Fassbinder made IN THE YEAR OF THIRTEEN MOONS after the suicide of his lover Armin Meier. He wrote, directed, edited and was the dop on this project, an attempt to understand Armin, his life, his suicide, the place of love, need and desire in all of this, the price people pay for non-conforming, and perhaps his own guilt around how his own actions might have contributed to Armin’s fate. The story is told episodically: there is documentary footage of Fassbinder himself speaking, fairy tales, poetry, absurdist takes inspired by Martin and Lewis, all of which magically add up to a seamless narrative. Erwin/Elvira’s life ends on August 28th.

On suicide

The film leaves me with a desire to see it again immediately but also with several questions. Why hasn’t Queer Studies made more of this and indeed more of Fassbinder’s entire output. It seems that in the valorisation of New Queer Cinema and the development of  Queer Theory that arose almost simultaneously there’s a real erasure of post-Stonewall pre-AIDS gay cultures, of which I would rank Fassbinder’s work as the most significant.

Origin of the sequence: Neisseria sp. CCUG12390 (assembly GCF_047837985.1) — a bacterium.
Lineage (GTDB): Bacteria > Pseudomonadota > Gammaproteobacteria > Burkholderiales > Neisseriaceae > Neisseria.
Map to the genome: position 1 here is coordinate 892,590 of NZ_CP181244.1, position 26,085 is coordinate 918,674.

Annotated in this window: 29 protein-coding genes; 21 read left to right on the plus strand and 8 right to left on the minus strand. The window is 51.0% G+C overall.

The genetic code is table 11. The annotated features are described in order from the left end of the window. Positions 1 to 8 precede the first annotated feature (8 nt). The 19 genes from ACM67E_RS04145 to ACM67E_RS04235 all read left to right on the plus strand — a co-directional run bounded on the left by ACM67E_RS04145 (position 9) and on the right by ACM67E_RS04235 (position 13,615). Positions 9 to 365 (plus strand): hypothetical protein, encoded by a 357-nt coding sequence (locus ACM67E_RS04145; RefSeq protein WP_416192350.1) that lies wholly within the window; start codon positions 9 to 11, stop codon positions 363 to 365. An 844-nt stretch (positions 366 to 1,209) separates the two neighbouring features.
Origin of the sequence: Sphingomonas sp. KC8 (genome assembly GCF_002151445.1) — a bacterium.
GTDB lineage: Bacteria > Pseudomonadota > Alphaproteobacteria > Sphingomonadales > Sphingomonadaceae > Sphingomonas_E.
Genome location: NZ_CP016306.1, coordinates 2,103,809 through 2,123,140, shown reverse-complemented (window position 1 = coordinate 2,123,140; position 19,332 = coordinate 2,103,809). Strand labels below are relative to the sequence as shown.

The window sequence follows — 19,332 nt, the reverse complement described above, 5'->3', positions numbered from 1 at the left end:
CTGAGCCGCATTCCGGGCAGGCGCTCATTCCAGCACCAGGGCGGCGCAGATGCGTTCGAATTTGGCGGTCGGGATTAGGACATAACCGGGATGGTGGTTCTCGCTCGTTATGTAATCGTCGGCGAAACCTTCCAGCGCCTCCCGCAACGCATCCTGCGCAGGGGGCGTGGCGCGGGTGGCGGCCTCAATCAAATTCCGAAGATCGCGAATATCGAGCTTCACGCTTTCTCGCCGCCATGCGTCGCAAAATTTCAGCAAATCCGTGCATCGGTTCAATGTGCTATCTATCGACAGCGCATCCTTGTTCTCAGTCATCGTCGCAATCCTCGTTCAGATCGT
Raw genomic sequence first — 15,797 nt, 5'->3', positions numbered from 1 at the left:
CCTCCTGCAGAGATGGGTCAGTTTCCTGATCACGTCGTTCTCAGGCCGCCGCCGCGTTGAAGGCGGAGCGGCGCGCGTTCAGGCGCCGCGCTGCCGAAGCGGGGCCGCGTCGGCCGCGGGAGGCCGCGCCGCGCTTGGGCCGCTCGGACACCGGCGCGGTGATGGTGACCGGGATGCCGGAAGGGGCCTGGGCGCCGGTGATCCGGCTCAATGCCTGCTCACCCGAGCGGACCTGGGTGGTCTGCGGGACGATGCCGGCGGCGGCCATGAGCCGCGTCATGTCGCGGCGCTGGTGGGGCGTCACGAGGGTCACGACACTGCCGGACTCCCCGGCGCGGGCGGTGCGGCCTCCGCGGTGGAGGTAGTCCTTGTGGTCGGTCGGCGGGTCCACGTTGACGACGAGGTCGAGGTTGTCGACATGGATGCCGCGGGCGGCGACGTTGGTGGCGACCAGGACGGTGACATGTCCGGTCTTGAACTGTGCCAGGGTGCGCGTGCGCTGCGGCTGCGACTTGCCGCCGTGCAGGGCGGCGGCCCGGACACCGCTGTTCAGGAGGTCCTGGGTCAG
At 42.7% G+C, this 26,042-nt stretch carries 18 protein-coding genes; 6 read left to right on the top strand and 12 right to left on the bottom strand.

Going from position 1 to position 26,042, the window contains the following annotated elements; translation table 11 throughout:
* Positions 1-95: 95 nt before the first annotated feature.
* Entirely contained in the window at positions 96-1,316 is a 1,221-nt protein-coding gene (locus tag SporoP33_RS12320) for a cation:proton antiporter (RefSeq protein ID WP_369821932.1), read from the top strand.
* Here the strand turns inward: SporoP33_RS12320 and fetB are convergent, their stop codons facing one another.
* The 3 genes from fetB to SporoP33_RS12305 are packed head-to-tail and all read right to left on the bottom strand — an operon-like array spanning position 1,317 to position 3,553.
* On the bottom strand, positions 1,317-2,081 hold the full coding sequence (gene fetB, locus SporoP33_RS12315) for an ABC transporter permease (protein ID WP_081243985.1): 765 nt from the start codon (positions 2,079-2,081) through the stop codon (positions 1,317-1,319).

It was so hard to conform

The other last question arises with the certitude that this is a great work but one which it would be very difficult to show. Can we screen films that offend or disgust? Should we block things because they make uncomfortable viewing. My view is of course not, we can and must, but ….I can imagine classes walking out en masse at the abattoir scene and perhaps losing them in toto. So the question becomes not only of what to make of IN A YEAR OF THIRTEEN MOONS, how to understand it, but also under which conditions, how can one contextualise it so that it can be screened at all, a fundamental preamble to any further discussion.

José Arroyo





A dazzling work of mise-en-scène. Fassbinder and Michael Ballhaus deploy a gliding camera, shifts in focus, compositions that group alliances or fractures, social and internal, with beauty and precision. Has anyone made more expressive use of a glass drinks cabinet? Doublings, decompositions, reflections, often filmed through glass or on mirrors. Nothing is as it seems in this movie and the process of discovery is brutal: ‘eavesdroppers often hear false truths’.